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Sunday, September 4, 2016

Nature Abhors a Vacuum

In nature, one food source displaces another. For instance, the Virginia Mountain Mint that had all the insects gathered at the fence line in the spring  has now given way to bright yellow bidens flowers.

A Monarch in flight
I've come to expect the Monarchs at this time of year, and so I watch for their arrival on my side of the fence.


The Monarch butterflies suddenly appear at the fence line and are drawn to the yellow blooms, but many of the other insects that were there are all along, so excited about the Virginia Mountain Mint a few months ago,  are now just as happy to feed on the nectar of the beggar-tick bidens.



If I had not watched this compilation of nature clips that I had made over the past few months, I might not have noticed how the predominant white of the Virginia Mountain Mint gave way to the overpowering yellow of the beggar-tick  bidens. From a distance, they remind me of the safflower fields in the movie Only Yesterday. 

If all the same flowers were blooming throughout the spring and summer, how different it would be for the butterflies and bees! Wouldn't they neglect some flowers in favor of others? Bow is like that, too. I had to learn to buy fewer apples when there are pears to be had. And when handing out a snack between meals, it is important that it not be calorie dense, or else Bow will not be ready for dinner at the usual time.

That's why Pickle Ice is such a wonderful snack! Bow enjoys it very much, but I don't have to worry that it will spoil his dinner.



Because there are no calories in Pickle Ice, just water and vinegar and salt, Bow finds it refreshing, but it does not alter his diet. It does not displace other foods.

I remember when he was little, and we brought him to Orchard House to be tested on his literacy and language skills. It was an objective test, and he was offered chocolate, if he did it right. But even though Bow has always liked chocolate, he did not even try to do well on the test. In fact, he stubbornly insisted on answering every single question wrong. When a test subject consistently does that, and his wrong answers exceed chance, you know he is resisting. And one of the interns asked me: "Didn't he just have breakfast?" Well, yes, of course, he had. What mother would bring her child in to take an academic test on an empty stomach?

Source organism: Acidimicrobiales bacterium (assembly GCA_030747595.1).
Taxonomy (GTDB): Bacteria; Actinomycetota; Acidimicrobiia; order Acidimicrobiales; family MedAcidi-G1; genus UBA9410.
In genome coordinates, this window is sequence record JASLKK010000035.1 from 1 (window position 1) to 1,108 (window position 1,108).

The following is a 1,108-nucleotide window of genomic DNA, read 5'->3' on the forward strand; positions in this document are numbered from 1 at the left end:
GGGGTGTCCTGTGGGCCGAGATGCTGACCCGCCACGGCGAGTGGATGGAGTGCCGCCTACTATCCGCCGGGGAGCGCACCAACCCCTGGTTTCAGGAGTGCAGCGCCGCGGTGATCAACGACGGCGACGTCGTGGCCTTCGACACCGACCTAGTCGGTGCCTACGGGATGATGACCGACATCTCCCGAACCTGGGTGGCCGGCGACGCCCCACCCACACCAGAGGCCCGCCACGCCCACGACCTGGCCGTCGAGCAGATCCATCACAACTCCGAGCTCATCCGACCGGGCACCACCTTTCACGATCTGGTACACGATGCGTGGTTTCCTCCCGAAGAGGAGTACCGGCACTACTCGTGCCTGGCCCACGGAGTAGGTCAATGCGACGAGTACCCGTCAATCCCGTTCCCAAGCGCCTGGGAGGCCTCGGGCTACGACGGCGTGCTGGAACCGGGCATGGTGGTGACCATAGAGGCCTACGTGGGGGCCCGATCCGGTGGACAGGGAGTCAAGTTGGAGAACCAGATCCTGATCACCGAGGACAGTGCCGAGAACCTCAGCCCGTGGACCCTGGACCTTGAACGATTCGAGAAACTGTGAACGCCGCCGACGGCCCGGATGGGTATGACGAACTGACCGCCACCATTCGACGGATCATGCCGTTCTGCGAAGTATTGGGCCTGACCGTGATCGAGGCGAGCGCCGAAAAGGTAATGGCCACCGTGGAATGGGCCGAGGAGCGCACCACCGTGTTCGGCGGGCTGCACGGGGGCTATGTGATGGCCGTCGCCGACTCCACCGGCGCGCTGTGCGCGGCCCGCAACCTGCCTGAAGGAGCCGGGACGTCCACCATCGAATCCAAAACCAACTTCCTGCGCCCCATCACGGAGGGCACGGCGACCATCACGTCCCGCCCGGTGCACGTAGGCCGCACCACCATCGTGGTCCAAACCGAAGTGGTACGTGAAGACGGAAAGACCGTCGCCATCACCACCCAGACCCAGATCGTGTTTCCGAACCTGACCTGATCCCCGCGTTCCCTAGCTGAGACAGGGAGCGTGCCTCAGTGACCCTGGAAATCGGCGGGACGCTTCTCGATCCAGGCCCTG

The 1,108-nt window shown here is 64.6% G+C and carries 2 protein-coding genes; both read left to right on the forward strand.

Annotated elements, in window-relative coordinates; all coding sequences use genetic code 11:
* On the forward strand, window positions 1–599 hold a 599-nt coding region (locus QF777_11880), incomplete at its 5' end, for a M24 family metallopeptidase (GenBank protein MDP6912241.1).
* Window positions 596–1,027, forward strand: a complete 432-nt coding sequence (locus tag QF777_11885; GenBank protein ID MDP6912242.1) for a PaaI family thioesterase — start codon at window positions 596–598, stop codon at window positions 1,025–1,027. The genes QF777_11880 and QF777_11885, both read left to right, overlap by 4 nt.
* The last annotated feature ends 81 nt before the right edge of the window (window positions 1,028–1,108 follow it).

And what were they thinking?  That I should deprive him of breakfast? That I should starve him before the test? That he would skip breakfast and then fill up on chocolate? I was never going to allow that.

So here's a question that I have for researchers who use food as an incentive to do well at a task: does the reward food displace the everyday ordinary meals, or do the test subjects have bottomless pits for stomachs? I sometimes wonder if the same basic issues that plague academic economists in understanding the free market are at work in the studies of behavioral researchers. Nature abhors a vacuum. You cannot change what's available without changing the balance of things.

But... if I were to offer Bow an incentive to do well on a test today, I wouldn't offer chocolate. I'd offer Pickle Ice, because Bow likes that a lot, and he can even enjoy it on a full stomach. So there's a thought.

4 comments:

  1. I will have to try pickle ice one day.

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    1. Yes, I think you will like it, Julia!

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  2. Loved your natural splendor video, Aya! Fantastic! The music for it was nice too. Yes, nature does abhor a vacuum. It always fascinates me to watch the varieties of plants as they grow, bloom, decline and go to seed, just as the next variety starts its life cycle and takes its place for awhile. Right now the bidens are just exploding everywhere.
    So, yes, I think some flowers would be ignored for others if they all bloomed at the same time. Maybe nature knows that certain types of calories (nectars) are needed for each part of the season....or something. Interesting thoughts.

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    Replies
    1. Thanks, Kathy. Glad you liked the video! I am experimenting with the new YouTube Create feature. Have you seen the one about the Red-spotted Purple being a tease-- "Catch Me if You Can"-- using the Habanera?
      https://youtu.be/3aGI6VfMC_0

      Yeah, things do tend to arrange themselves for the best in nature, without central planning. I think the flowers know what is good for themselves, and space themselves out so as to be maximally attractive for the sake of their own reproduction. Those that didn't do that may have died out.

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